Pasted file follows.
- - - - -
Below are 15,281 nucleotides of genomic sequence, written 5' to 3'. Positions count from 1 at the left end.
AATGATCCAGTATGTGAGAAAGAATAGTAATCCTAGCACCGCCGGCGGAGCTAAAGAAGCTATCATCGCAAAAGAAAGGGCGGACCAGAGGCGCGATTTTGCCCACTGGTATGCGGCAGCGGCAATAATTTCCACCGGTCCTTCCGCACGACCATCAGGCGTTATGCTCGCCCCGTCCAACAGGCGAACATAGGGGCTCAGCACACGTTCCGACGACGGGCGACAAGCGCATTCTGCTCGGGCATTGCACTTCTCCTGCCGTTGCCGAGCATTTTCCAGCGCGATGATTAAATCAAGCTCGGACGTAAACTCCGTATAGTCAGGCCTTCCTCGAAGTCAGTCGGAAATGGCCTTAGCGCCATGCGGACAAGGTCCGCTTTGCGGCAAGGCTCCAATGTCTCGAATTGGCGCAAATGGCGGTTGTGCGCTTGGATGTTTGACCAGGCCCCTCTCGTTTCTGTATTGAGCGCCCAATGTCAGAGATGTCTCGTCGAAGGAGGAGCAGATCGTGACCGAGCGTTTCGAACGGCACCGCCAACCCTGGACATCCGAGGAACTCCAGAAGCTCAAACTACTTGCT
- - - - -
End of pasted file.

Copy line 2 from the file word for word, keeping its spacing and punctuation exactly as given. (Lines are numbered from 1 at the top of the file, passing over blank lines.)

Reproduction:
AATGATCCAGTATGTGAGAAAGAATAGTAATCCTAGCACCGCCGGCGGAGCTAAAGAAGCTATCATCGCAAAAGAAAGGGCGGACCAGAGGCGCGATTTTGCCCACTGGTATGCGGCAGCGGCAATAATTTCCACCGGTCCTTCCGCACGACCATCAGGCGTTATGCTCGCCCCGTCCAACAGGCGAACATAGGGGCTCAGCACACGTTCCGACGACGGGCGACAAGCGCATTCTGCTCGGGCATTGCACTTCTCCTGCCGTTGCCGAGCATTTTCCAGCGCGATGATTAAATCAAGCTCGGACGTAAACTCCGTATAGTCAGGCCTTCCTCGAAGTCAGTCGGAAATGGCCTTAGCGCCATGCGGACAAGGTCCGCTTTGCGGCAAGGCTCCAATGTCTCGAATTGGCGCAAATGGCGGTTGTGCGCTTGGATGTTTGACCAGGCCCCTCTCGTTTCTGTATTGAGCGCCCAATGTCAGAGATGTCTCGTCGAAGGAGGAGCAGATCGTGACCGAGCGTTTCGAACGGCACCGCCAACCCTGGACATCCGAGGAACTCCAGAAGCTCAAACTACTTGCT